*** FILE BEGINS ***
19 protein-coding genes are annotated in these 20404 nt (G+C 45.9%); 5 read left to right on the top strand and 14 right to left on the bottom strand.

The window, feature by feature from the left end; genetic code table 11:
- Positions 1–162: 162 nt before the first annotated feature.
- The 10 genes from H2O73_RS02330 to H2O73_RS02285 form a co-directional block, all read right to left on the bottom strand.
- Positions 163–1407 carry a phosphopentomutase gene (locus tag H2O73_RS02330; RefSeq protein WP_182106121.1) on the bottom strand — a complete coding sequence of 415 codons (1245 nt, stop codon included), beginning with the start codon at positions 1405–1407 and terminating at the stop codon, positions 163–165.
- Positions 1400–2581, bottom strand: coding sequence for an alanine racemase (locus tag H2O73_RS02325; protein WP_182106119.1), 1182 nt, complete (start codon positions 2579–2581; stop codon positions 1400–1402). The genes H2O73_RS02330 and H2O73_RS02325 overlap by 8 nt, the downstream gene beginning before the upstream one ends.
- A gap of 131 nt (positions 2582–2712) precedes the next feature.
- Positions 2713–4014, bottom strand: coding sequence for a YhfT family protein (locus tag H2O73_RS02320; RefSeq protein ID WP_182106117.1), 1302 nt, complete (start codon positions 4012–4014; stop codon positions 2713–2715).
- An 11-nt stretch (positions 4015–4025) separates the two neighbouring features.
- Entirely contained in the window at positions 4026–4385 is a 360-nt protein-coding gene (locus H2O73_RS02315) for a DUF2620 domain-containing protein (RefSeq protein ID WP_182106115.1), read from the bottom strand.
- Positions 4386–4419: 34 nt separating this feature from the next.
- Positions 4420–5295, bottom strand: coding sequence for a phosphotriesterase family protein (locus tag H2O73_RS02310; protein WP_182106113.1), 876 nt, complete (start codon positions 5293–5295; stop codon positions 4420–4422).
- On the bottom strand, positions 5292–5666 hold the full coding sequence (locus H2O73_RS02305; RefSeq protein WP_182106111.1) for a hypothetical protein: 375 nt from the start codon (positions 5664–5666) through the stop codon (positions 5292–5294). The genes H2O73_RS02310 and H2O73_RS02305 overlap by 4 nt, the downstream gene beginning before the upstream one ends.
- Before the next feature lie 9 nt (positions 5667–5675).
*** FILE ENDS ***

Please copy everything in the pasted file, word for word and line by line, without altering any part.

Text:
19 protein-coding genes are annotated in these 20404 nt (G+C 45.9%); 5 read left to right on the top strand and 14 right to left on the bottom strand.

The window, feature by feature from the left end; genetic code table 11:
- Positions 1–162: 162 nt before the first annotated feature.
- The 10 genes from H2O73_RS02330 to H2O73_RS02285 form a co-directional block, all read right to left on the bottom strand.
- Positions 163–1407 carry a phosphopentomutase gene (locus tag H2O73_RS02330; RefSeq protein WP_182106121.1) on the bottom strand — a complete coding sequence of 415 codons (1245 nt, stop codon included), beginning with the start codon at positions 1405–1407 and terminating at the stop codon, positions 163–165.
- Positions 1400–2581, bottom strand: coding sequence for an alanine racemase (locus tag H2O73_RS02325; protein WP_182106119.1), 1182 nt, complete (start codon positions 2579–2581; stop codon positions 1400–1402). The genes H2O73_RS02330 and H2O73_RS02325 overlap by 8 nt, the downstream gene beginning before the upstream one ends.
- A gap of 131 nt (positions 2582–2712) precedes the next feature.
- Positions 2713–4014, bottom strand: coding sequence for a YhfT family protein (locus tag H2O73_RS02320; RefSeq protein ID WP_182106117.1), 1302 nt, complete (start codon positions 4012–4014; stop codon positions 2713–2715).
- An 11-nt stretch (positions 4015–4025) separates the two neighbouring features.
- Entirely contained in the window at positions 4026–4385 is a 360-nt protein-coding gene (locus H2O73_RS02315) for a DUF2620 domain-containing protein (RefSeq protein ID WP_182106115.1), read from the bottom strand.
- Positions 4386–4419: 34 nt separating this feature from the next.
- Positions 4420–5295, bottom strand: coding sequence for a phosphotriesterase family protein (locus tag H2O73_RS02310; protein WP_182106113.1), 876 nt, complete (start codon positions 5293–5295; stop codon positions 4420–4422).
- On the bottom strand, positions 5292–5666 hold the full coding sequence (locus H2O73_RS02305; RefSeq protein WP_182106111.1) for a hypothetical protein: 375 nt from the start codon (positions 5664–5666) through the stop codon (positions 5292–5294). The genes H2O73_RS02310 and H2O73_RS02305 overlap by 4 nt, the downstream gene beginning before the upstream one ends.
- Before the next feature lie 9 nt (positions 5667–5675).